By Sarah Lokitis
Nov 18, 2011
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I’ll admit, I’m obsessed with Pinterest. I have six boards about animals, events, food, home design, quotes and things I love. It’s a great way to share recipes and do it yourself crafts, along with images of dream weddings, vacations and homes! I had just used Pinterest as a fun way to relax and share images with friends until the question arose – does Pinterest have value for SEO?
“Pinterest is a virtual pinboard;” a social bookmark tool for images organized into category-specific boards. You can pin things yourself by clicking on a “Pin It” button or by adding the URL to an image. Also, you can repin something from another user, spreading the image and link to your followers. Sharing these images has the potential for your content to gain backlinks to your site. Currently, Pinterest has the ability to post and share on Facebook and Twitter, which could increase the number of backlinks.
Based on my exploration of the site, products and images around weddings, crafts, food, travel and fashion make up the majority of pins, however vehicles and architecture are popular as well. The graph below from OpenSiteExplorer.com shows almost all of the links on Pinterest are followed links, demonstrating the potential SEO benefit. Although the value of one link is unknown, Google and Bing are using more social signals as ranking factors and may include Pinterest link juice as a new tool for measurement.
When users click the images, they are directed to the original photo source. If nothing else, Pinterest may drive traffic back to your site.
Pinterest does not allow business pages at this time, so focusing on sharing your images and content should be the goal. Adding the “Pin It” button near images on your website is very simple and will promote sharing. Having the “Pin It” button also reminds your users to pin the photos.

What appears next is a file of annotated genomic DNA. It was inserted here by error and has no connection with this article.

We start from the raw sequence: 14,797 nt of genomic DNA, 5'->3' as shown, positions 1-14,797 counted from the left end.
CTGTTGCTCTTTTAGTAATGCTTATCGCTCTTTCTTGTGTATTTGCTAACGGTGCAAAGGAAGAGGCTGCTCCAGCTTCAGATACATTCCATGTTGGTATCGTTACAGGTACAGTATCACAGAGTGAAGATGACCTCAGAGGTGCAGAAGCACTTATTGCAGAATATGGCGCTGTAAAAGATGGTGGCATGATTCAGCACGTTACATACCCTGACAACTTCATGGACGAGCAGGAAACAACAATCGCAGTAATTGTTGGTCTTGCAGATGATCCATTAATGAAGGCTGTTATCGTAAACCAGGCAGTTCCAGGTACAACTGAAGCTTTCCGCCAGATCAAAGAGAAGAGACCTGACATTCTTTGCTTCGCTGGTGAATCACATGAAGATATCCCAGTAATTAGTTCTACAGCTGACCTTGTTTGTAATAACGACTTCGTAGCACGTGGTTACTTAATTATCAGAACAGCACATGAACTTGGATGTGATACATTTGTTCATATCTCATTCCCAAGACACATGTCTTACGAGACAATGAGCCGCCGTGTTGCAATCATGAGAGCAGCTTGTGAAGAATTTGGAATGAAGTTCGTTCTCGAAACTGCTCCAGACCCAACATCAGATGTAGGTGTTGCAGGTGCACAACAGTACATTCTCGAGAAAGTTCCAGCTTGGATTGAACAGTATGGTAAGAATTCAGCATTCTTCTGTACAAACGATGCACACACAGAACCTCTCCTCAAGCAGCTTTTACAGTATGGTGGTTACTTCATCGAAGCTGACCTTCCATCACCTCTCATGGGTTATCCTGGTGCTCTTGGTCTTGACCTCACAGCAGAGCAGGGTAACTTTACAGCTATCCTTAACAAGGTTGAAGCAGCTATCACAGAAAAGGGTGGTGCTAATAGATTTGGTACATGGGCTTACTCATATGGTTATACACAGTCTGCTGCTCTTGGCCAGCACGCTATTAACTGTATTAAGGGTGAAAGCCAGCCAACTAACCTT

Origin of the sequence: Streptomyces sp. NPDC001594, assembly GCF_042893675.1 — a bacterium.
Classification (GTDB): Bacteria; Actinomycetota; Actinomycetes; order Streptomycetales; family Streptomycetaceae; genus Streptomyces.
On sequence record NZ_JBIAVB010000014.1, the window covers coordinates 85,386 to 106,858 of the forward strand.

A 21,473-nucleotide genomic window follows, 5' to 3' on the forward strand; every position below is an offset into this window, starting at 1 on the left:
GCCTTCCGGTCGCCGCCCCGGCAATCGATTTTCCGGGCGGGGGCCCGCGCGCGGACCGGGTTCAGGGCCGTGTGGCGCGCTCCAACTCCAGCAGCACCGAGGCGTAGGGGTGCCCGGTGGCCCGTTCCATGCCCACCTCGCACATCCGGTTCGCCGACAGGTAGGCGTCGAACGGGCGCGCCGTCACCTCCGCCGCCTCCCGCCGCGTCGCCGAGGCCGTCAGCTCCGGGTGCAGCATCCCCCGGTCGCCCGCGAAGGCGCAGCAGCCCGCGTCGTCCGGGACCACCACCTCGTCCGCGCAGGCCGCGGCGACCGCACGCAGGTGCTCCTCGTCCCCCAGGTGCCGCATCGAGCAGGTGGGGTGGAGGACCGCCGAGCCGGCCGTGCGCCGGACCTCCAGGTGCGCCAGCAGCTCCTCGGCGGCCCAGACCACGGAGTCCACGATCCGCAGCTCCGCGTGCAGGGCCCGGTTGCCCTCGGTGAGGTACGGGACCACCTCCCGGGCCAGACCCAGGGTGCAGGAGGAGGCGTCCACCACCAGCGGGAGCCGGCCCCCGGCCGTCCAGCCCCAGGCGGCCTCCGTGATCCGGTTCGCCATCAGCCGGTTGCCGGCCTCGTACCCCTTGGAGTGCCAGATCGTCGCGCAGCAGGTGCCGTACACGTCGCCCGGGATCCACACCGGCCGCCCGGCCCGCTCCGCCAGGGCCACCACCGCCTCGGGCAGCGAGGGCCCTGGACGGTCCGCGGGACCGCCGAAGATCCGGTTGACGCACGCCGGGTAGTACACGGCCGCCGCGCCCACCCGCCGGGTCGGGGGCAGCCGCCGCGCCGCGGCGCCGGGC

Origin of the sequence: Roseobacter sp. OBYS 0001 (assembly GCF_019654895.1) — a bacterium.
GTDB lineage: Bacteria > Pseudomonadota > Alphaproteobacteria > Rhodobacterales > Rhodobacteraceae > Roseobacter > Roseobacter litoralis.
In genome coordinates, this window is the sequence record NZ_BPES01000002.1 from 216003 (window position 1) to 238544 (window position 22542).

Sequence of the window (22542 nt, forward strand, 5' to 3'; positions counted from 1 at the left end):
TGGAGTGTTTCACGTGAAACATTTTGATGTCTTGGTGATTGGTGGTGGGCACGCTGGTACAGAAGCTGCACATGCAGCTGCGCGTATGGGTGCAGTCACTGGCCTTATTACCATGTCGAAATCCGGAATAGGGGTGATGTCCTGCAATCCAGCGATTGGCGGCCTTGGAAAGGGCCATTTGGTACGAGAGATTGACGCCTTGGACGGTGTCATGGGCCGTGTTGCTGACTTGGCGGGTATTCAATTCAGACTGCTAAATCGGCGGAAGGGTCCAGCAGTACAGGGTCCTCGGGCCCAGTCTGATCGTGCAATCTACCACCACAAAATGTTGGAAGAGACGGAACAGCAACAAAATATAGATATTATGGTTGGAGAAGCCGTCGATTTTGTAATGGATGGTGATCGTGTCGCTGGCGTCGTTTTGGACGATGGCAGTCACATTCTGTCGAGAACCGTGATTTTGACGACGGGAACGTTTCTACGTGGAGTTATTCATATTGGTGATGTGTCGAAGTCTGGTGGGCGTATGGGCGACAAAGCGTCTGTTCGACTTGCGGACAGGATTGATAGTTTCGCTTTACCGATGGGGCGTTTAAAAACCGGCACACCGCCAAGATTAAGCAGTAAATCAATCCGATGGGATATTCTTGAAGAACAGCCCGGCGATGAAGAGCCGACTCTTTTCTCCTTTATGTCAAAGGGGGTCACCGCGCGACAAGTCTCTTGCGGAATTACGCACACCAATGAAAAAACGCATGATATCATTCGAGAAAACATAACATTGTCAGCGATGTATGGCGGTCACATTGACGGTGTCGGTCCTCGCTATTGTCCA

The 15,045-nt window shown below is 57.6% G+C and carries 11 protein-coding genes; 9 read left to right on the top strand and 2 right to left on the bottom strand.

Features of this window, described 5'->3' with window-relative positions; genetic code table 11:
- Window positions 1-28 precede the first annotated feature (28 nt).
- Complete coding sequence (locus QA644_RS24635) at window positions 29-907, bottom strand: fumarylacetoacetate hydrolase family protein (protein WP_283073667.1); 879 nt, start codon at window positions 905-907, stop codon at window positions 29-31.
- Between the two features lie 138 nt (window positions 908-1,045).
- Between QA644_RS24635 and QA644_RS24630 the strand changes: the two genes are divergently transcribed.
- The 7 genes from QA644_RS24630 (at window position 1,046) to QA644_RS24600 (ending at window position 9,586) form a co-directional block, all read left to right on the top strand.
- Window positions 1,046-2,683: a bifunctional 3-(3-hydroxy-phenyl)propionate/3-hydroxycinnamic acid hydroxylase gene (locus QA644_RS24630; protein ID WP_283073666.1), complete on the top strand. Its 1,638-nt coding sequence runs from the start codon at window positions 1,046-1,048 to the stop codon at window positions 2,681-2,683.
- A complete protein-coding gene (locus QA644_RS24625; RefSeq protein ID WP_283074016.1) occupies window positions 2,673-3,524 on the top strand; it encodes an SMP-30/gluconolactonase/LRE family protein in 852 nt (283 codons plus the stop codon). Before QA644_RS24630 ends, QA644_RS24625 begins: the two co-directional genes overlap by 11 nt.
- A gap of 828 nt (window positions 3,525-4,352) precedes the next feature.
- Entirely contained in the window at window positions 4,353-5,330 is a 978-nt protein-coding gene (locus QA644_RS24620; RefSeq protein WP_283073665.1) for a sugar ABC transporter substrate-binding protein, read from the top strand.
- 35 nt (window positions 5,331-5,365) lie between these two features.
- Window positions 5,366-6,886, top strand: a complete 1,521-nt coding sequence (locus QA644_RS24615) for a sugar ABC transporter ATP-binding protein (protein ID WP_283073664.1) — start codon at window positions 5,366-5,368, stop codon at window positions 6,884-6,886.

The easiest way to start using Pinterest for content marketing is to create a Pinterest account for yourself and start pinning your own content to your boards, and follow other users who are interested in the same types of products. Too much self-promotion on Pinterest is not preferred, so share other types of content your users would find interesting.
Joining the +1, tweet and Facebook share buttons, is the ‘Pin It’ button. If you have images of your products on your website, the ‘Pin It’ button should be added next to any and all images on your site.
The Pinterest button can be added by going here and filling in the form shown above with the website and a brief description of the image. Pinterest recommends placing the Pin It button next to the other social sharing buttons on your website.
For websites with multiple images, use the advanced code and place the button near the correlating image.
Pinterest is still in an invite-only beta phase, but I predict Pinterest will only continue to take off. It is funded by several entrepreneurs and businesses, but has yet to discover an obvious revenue model. Have you checked it out? If you would like an invite, let me know. Comment below, find me on Twitter @Lokitis, or find me on Google+ +Sarah Lokitis to share your thoughts!